Friday, April 30, 2010

News on the Maternal Side - A Random Act of Genealogical Kindness

Recently, I've posted tributes to my two grandmothers, Anna Yarborough, and Mary Thomas.  In, "The Stuff I'm Made Of  and Grandma's Hands (for the CoAAG), I noted some of the hardships, sacrifices, and losses that each of my grandmothers had to overcome in order to successfully raise their families and maintain the homes which they were each left to manage alone.  I recognized, as I wrote, and then read over these posts, that the inner strength, tenacity, and perseverance which I possess are not traits that I developed on my own, but instead are deeply ingrained survival skills which have been passed on to me, not only from these two strong and resilient women, but, also from their mothers and grandmothers before them.

I return to this subject now, because yesterday, I was the recipient of a magnificent, and very surprising act of kindness on behalf of another researcher.  Hollis Gentry, a professional genealogist and DAR researcher, had been a part of a discussion which I was involved in on Afrigeneas a week or so ago, where the conversation was centered around the free preview that ProQuest was having for some of it's holdings - specifically a few African-American Newspapers.  As excited as I was, the one newspaper that I was interested in searching, the Norfolk, VA Journal and Guide, was not included in the free preview.  However, this researcher, who apparently had taken note of my disappointment, craftily visited my blog, pieced together what she could of my Norfolk ancestors' names and surprised me yesterday with an email which had attached to it NINE newspaper articles related to my maternal ancestors!  As it turned out, Hollis (whom I've never met and had never chatted with before) had made several attempts over a few days to get the articles to me, to no avail.  But her persistence paid off, and like magic - she gave me the most direct and personalized view that I've had, to date, of my mother's family.  I was, and still am, overwhelmed with gratitude towards Hollis for the the time and effort she has put towards finding and sharing these documents with me.  Not only that, but in subsequent emails, she has complimented me on my writing and my blog, and as a person with roots in Norfolk herself, has given me vital encouragement as to how to move forward in researching my maternal ancestors.  So, Hollis Gentry, I do hope you're reading this because I would like to publicly thank you for all you've done!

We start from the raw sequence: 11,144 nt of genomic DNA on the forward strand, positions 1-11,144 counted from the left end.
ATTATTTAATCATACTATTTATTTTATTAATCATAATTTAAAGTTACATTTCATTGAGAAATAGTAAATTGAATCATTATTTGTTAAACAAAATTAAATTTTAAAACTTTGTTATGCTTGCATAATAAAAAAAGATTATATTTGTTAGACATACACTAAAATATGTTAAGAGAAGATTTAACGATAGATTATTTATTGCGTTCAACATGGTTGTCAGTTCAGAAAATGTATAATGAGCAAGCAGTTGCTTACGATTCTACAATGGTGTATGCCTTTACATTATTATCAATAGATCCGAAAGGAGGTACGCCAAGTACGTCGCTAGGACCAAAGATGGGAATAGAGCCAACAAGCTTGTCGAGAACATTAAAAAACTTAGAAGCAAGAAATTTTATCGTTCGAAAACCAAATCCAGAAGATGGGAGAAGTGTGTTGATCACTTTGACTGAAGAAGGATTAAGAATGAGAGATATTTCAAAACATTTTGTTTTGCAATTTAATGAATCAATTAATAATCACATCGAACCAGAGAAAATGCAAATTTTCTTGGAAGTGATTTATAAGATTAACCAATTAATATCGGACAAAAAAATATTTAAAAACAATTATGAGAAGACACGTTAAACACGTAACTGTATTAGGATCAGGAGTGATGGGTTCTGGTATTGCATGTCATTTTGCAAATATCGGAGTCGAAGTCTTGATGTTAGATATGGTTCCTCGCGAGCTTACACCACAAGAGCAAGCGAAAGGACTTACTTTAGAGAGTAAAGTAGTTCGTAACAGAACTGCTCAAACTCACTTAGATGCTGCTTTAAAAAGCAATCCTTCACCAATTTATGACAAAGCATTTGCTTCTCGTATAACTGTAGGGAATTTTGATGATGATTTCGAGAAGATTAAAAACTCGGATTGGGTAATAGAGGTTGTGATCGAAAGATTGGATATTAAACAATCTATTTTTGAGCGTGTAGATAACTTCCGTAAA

Stay tuned for upcoming posts in which I will share the articles that Hollis found for me.

Blessings, all!